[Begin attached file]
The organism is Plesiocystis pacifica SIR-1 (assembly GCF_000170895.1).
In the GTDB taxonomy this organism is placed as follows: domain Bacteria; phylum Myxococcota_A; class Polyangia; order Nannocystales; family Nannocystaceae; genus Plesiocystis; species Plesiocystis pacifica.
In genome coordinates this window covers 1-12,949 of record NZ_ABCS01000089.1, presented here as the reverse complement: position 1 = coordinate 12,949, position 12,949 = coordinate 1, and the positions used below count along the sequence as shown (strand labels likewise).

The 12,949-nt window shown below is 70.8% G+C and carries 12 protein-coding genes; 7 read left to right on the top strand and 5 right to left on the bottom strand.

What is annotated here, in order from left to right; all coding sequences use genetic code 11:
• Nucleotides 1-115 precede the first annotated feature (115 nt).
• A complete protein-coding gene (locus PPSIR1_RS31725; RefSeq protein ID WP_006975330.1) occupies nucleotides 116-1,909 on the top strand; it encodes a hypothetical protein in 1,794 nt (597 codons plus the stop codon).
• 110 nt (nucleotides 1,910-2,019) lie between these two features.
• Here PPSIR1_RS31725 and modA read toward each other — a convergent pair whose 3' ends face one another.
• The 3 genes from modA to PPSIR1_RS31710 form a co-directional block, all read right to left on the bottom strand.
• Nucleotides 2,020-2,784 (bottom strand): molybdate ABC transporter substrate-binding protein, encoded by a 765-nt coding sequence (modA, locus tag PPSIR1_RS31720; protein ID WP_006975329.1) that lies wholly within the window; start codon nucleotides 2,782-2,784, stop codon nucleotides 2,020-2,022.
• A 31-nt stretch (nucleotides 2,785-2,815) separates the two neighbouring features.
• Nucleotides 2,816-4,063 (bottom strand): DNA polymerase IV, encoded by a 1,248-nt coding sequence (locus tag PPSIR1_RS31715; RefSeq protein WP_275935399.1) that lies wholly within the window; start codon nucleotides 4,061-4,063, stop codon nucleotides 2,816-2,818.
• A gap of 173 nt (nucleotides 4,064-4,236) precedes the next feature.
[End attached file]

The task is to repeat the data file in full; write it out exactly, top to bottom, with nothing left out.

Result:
The organism is Plesiocystis pacifica SIR-1 (assembly GCF_000170895.1).
In the GTDB taxonomy this organism is placed as follows: domain Bacteria; phylum Myxococcota_A; class Polyangia; order Nannocystales; family Nannocystaceae; genus Plesiocystis; species Plesiocystis pacifica.
In genome coordinates this window covers 1-12,949 of record NZ_ABCS01000089.1, presented here as the reverse complement: position 1 = coordinate 12,949, position 12,949 = coordinate 1, and the positions used below count along the sequence as shown (strand labels likewise).

The 12,949-nt window shown below is 70.8% G+C and carries 12 protein-coding genes; 7 read left to right on the top strand and 5 right to left on the bottom strand.

What is annotated here, in order from left to right; all coding sequences use genetic code 11:
• Nucleotides 1-115 precede the first annotated feature (115 nt).
• A complete protein-coding gene (locus PPSIR1_RS31725; RefSeq protein ID WP_006975330.1) occupies nucleotides 116-1,909 on the top strand; it encodes a hypothetical protein in 1,794 nt (597 codons plus the stop codon).
• 110 nt (nucleotides 1,910-2,019) lie between these two features.
• Here PPSIR1_RS31725 and modA read toward each other — a convergent pair whose 3' ends face one another.
• The 3 genes from modA to PPSIR1_RS31710 form a co-directional block, all read right to left on the bottom strand.
• Nucleotides 2,020-2,784 (bottom strand): molybdate ABC transporter substrate-binding protein, encoded by a 765-nt coding sequence (modA, locus tag PPSIR1_RS31720; protein ID WP_006975329.1) that lies wholly within the window; start codon nucleotides 2,782-2,784, stop codon nucleotides 2,020-2,022.
• A 31-nt stretch (nucleotides 2,785-2,815) separates the two neighbouring features.
• Nucleotides 2,816-4,063 (bottom strand): DNA polymerase IV, encoded by a 1,248-nt coding sequence (locus tag PPSIR1_RS31715; RefSeq protein WP_275935399.1) that lies wholly within the window; start codon nucleotides 4,061-4,063, stop codon nucleotides 2,816-2,818.
• A gap of 173 nt (nucleotides 4,064-4,236) precedes the next feature.